Repairing, rehabbing, and restoring old tools often requires a bench vise. The one I have been using until now has been adequate, but I have been looking for a bigger, heavier tool. Several weeks ago I found the vise pictured above at an estate sale and bought it for a very reasonable sum. The eggbeater will be fodder for a future article.
The first step in any rehab or restoration is disassembly. The vise was completely disassembled and all parts were degreased and de-rusted. You can use your favorite methods for this process. I like Evapo Rust for small parts like screws brackets, and clamps. For larger parts I prefer electrolysis, but the major castings for this vise were very big and very heavy so I opted for sandblasting.
The pic above shows the vises main castings after sandblasting in my media blast cabinet. Now the flaws came to light. The replaceable jaw on the moveable jaw base had been broken and welded and welded into the casting. This made restoration far more work than the vise was worth as a collectible. So it was decided a rehab was in order. This would take the vise from “boat anchor” to useable tool.
After sandblasting the welds on the moveable jaw were ground smooth with an angle grinder. The jaw on the fixed jaw mount was also ground with the angle grinder to clean it up. The castings were then masked and spray painted a light gray. This color was chosen because that is what I had enough of.
After the paint set up I put the castings together to see how the jaws came together. As expected they were not a close fit as they should be. The jaws should come together tightly with no gaps anywhere along their length and top to bottom. Normally I would file the jaw fit, but because of the welding these jaws were a terrible fit. It would require removal of about 1/16″ of steel. This could be done with the angle grinder and various files, but I had a better way.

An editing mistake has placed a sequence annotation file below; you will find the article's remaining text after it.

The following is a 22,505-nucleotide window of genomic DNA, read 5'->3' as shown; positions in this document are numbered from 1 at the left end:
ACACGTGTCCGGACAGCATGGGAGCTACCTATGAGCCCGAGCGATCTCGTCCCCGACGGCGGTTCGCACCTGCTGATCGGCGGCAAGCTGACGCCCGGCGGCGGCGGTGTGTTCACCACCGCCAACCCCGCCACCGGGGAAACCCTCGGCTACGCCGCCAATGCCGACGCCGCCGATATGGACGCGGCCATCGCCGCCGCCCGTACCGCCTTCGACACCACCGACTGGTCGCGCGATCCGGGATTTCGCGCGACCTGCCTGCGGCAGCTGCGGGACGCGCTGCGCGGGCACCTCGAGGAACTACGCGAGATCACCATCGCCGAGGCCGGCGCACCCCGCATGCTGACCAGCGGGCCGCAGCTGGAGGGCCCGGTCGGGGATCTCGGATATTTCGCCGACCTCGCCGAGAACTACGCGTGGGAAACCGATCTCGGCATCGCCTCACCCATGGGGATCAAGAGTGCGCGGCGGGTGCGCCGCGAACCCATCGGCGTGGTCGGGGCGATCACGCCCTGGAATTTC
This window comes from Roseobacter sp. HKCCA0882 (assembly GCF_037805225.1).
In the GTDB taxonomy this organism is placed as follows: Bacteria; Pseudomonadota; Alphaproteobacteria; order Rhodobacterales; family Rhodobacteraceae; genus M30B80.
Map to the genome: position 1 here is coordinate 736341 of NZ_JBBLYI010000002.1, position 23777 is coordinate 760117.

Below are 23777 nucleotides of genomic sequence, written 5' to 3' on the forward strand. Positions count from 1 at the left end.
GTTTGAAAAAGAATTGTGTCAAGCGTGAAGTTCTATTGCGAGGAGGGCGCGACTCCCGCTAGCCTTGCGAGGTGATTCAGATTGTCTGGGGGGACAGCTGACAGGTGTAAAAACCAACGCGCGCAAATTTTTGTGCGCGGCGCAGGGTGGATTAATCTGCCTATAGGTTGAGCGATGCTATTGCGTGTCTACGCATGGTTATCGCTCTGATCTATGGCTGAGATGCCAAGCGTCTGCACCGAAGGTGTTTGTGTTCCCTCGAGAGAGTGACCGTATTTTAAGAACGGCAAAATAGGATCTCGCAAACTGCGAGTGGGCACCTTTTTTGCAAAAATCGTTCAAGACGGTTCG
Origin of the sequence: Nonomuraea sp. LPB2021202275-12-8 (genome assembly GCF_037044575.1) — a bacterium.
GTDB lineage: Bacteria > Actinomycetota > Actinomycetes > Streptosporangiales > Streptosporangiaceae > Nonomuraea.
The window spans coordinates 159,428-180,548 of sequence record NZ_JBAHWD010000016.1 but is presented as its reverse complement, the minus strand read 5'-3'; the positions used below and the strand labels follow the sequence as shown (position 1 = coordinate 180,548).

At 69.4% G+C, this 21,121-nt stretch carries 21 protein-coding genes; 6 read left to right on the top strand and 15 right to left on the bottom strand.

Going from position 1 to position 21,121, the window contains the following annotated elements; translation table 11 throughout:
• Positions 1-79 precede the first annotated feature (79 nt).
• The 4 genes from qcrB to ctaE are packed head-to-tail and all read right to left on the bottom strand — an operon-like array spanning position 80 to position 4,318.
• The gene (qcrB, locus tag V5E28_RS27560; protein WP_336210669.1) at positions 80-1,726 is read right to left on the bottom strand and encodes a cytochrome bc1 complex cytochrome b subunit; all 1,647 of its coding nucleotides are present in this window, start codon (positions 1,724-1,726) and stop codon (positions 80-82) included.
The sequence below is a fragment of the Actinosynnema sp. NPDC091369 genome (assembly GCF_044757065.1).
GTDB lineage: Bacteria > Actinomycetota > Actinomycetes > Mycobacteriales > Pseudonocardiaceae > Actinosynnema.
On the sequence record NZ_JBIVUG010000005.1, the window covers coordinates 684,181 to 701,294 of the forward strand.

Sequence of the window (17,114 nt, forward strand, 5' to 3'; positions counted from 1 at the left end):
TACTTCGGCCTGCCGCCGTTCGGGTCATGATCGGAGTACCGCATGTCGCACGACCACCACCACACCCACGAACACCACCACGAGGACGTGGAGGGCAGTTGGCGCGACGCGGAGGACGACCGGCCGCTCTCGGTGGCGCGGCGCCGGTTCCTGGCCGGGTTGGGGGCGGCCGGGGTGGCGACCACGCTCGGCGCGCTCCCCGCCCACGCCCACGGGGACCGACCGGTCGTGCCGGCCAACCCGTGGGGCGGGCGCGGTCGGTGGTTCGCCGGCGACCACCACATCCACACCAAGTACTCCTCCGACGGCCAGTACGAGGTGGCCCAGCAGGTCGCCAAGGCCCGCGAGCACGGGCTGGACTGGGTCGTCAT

I had a Bridgeport mill available so that was the method of choice to machine the vises jaws to match. The pic above shows the setup used. To get the jaws to close tightly from side to side and top to bottom required the removal of 0.070″. That is a lot of steel to remove. When done the vise jaws closed tightly as they should. I chose to leave the jaws smooth. The serrations usually found on vise jaws are often found on your workpieces after being held tightly in the jaws. Smooth jaws work best for my work.
As can be seen in the as found photo at the beginning of this post the handle for the swivel lock was missing. There are numerous ways to solve this problem. You could use a piece of threaded rod with a nut on each end. You could die thread the ends of a steel rod available from a local hardware store and use nuts on each end. You could just use a plain piece of steel rod and try not to lose it. Since I own a vintage benchtop engine lathe I chose to closely replicate the original.
The ends of a 5″ long steel rod were turned to 1/4″ diameter. Then a pair of thick washers with a 1/4″ diameter hole and an outside diameter about 1/8″ bigger than the rod and about 1/32″ narrower than the length of the 1/4″ diameters on the ends of the rod were made. As can be seen in the upper pic above. These washers were put on the rod and the 1/32″ of rod sticking past the washer was peened over to hold the washers tightly to the rod. As seen in the bottom pic above.
With the swivel handle finished it was time to mount the vise to my bench. The photo above shows the rehabbed Parker solidly mounted and ready for work. All that remains is to fabricate a set of soft, non-marring jaws for use on more delicate work.
As always thanks for stopping by and feel free to leave a comment.